Ezra Klein, the founder and editor-at-large of Vox, and contributing editor at New York magazine, blogger and author Andrew Sullivan debated the question of how democracy dies.
In an Oct. 3 conversation moderated by Prof. Liz Anker, English, the two panelists sparred over the root causes of the current political landscape — and what may be done to fix it.
“The country is changing too fast — [people] don’t recognize it anymore,” Sullivan said. “and that’s why the most winning slogan in Brexit was ‘take back control.’”
Klein, on the other hand, had a more optimistic take. For him, even though “there is a feeling of crisis, rupture, and fracture … most institutions are doing reasonably well” in light of the social progress since the 1970s.
“We are probably more of a democracy today than we were in the 1980s — 1985,” Klein said.
Hosted by the Cornell Political Union in conjunction with Cornell Law School, the forum featured the two speakers debating concerns and solutions to problems with democracy, including the rise of “fake news” and the question of whether a liberal democracy is better protected by the elites or the people.
“Liberalism is a commitment to a set of universalistic rules that protect minority rights and protect generalized rights within larger democratic system,” Klein said to the room, which was filled with 200 people.
But that commitment has withered, as the ideals of liberalism and democracy have come to increasingly diverge, Sullivan argued.
Paradoxically, “we are less liberal because we are more democratic,” Sullivan said. He asserted that authoritative institutions which traditionally have held people together, such as the Christian Church, have slowly lost ground to more individualistic forces, like social media.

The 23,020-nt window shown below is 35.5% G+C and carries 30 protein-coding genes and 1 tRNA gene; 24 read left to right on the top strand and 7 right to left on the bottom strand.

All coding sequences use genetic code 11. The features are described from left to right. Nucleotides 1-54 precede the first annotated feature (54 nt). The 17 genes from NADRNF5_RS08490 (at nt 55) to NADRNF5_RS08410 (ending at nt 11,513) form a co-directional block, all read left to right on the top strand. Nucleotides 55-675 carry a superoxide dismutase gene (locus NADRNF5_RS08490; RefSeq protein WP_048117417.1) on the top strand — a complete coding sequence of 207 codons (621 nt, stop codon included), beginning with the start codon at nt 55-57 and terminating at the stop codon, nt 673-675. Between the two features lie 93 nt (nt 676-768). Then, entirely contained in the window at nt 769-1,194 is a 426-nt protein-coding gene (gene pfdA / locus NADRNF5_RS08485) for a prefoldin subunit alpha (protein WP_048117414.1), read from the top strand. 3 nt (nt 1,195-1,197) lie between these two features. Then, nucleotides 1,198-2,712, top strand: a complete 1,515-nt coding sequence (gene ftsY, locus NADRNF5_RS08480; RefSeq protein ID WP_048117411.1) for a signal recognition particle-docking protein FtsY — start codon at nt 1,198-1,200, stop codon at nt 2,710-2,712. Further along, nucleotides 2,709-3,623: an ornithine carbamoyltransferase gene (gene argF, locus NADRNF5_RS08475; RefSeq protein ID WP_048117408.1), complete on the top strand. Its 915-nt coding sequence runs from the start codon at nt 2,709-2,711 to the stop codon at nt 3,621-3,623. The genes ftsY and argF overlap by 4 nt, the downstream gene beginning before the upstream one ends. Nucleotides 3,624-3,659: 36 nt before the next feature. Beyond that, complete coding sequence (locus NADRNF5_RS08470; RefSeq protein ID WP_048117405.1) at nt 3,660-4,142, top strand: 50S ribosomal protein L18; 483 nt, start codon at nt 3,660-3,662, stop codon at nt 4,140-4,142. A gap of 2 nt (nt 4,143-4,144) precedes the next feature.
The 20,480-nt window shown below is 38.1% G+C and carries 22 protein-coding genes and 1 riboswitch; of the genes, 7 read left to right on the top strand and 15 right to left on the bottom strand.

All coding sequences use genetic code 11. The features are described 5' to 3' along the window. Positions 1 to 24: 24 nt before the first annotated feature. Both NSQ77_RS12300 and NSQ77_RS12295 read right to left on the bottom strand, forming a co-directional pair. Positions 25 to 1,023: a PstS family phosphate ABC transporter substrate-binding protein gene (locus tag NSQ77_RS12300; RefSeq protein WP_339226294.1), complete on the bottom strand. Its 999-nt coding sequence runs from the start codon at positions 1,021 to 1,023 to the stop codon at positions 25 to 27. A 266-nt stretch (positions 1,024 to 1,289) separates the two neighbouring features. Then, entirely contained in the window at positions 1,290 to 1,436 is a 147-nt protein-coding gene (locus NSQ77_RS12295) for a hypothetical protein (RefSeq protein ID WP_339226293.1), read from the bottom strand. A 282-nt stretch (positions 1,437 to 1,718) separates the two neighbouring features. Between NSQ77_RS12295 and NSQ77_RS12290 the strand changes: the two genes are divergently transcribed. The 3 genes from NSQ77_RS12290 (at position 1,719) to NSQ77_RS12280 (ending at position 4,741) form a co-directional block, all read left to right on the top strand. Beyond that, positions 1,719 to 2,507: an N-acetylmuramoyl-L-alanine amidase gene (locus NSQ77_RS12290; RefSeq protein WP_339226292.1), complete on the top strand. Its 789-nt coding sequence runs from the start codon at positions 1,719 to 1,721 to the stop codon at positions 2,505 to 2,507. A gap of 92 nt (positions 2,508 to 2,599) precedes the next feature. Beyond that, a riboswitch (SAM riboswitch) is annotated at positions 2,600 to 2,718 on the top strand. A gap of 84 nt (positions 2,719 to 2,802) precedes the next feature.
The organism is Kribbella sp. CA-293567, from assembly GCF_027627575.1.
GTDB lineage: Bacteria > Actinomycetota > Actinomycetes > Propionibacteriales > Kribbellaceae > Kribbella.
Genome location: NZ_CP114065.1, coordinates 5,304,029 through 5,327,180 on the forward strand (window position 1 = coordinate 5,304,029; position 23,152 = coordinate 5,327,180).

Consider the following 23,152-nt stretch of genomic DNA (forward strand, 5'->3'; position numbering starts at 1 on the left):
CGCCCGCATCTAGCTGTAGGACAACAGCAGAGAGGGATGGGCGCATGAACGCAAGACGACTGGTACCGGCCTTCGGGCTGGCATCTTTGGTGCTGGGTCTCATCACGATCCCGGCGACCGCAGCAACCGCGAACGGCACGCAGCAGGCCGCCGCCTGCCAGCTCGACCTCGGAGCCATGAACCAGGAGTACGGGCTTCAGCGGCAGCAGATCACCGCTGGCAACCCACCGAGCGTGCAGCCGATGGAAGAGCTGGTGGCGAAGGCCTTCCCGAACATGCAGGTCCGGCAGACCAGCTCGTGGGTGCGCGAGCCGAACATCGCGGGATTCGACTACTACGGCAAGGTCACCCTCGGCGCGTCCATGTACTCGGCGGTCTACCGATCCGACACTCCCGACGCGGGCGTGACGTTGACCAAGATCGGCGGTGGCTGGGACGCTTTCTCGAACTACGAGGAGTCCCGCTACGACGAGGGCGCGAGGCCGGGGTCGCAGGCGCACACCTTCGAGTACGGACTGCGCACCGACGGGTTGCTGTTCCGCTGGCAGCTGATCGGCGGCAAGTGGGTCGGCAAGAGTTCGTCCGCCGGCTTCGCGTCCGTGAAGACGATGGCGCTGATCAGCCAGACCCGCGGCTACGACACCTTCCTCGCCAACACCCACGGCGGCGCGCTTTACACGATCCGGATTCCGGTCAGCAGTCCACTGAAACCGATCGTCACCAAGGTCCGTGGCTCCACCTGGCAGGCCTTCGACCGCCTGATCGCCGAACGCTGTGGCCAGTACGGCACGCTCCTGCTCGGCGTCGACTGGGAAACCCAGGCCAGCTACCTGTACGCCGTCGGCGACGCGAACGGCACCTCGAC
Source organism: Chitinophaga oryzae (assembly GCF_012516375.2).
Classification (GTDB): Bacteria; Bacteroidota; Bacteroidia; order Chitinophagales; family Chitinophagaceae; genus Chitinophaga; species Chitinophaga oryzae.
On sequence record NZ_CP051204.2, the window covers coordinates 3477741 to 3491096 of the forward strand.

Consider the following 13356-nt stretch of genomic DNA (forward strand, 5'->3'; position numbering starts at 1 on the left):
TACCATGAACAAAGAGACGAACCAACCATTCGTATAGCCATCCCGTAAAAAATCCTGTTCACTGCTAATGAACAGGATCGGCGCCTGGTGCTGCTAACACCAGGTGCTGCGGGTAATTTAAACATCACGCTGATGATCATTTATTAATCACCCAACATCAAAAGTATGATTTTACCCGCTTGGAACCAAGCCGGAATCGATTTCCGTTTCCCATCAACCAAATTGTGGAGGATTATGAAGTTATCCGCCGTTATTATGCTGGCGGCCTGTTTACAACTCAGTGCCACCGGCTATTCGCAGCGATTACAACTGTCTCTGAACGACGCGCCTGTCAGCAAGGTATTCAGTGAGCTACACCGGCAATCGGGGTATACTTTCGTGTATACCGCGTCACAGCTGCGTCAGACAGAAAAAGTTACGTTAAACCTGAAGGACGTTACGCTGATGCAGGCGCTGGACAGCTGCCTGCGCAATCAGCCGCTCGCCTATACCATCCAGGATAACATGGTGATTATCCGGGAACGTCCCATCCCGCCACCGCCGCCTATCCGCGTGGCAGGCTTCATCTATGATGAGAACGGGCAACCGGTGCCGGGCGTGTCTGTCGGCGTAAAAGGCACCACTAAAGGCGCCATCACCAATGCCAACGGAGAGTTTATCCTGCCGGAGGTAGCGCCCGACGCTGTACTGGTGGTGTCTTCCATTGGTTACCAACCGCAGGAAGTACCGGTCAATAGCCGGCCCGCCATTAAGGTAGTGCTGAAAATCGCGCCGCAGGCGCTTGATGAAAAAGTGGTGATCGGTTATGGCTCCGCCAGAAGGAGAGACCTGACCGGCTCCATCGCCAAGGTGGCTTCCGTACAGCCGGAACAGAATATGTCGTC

Klein, however, rejected that sentiment. When asked if well-educated leaders — the elite — would serve as better protectors of our current system, he argued that the masses are still equipped to be liberalism’s best defenders.
According to Klein, if democracy is reformed so that people can more effectively lobby their politicians to address people’s needs, voters will be increasingly compelled to pick centrism over populism.
The problem of fake news — and whether we currently are in a “post-truth” era — similarly divided the panelists.
According to Klein, the phenomena represents nothing new, noting that sensationalist reporting has been an ongoing feature of American life since its founding.
“News have mostly been fake for most of human history,” he said. ”The founding fathers, a bunch of them, ran newspapers that were just publishing lies about all the others.”
But this take was met with skepticism by Sullivan, who said the concept of “fake news” instead marks a deeper, more fundamental rift between news and democracy itself.
“Accepting truth requires to some extent acceptance of authoritative truth,” Sullivan said. “It requires a certain level of obedience to authority. Democracy despises that — doesn’t like that at all — doesn’t like being corrected.”
Both panelists did, however, find one area of agreement: The media must exercise better judgement.
“The inability for editors to apply judgement … to say, ‘this is news and this isn’t’ — that everybody is chasing their tail around the thing Trump tweeted this morning — is really bad,” Klein said.
In particular, the panelists thought that the media must report politics clearly, and with less partisan emotion, so that both parties could see each other as humans.
For instance, Klein pointed out that “if you look at all of the policies across Democrats, and all of the policy of the presidential contenders, there’s reams of border security,” highlighting that, even on an issue embraced by conservatives as a priority, there still exists broad policy similarities across both parties.
In a similar gesture to comity over division, when asked by an audience member on what the best way to promote interaction and understanding is, Sullivan responded with a plea to the students in the room: “to break down this [the culture of] elites constantly gravitating towards the coast,” students need to go “back home and help rebuild the communities you left.”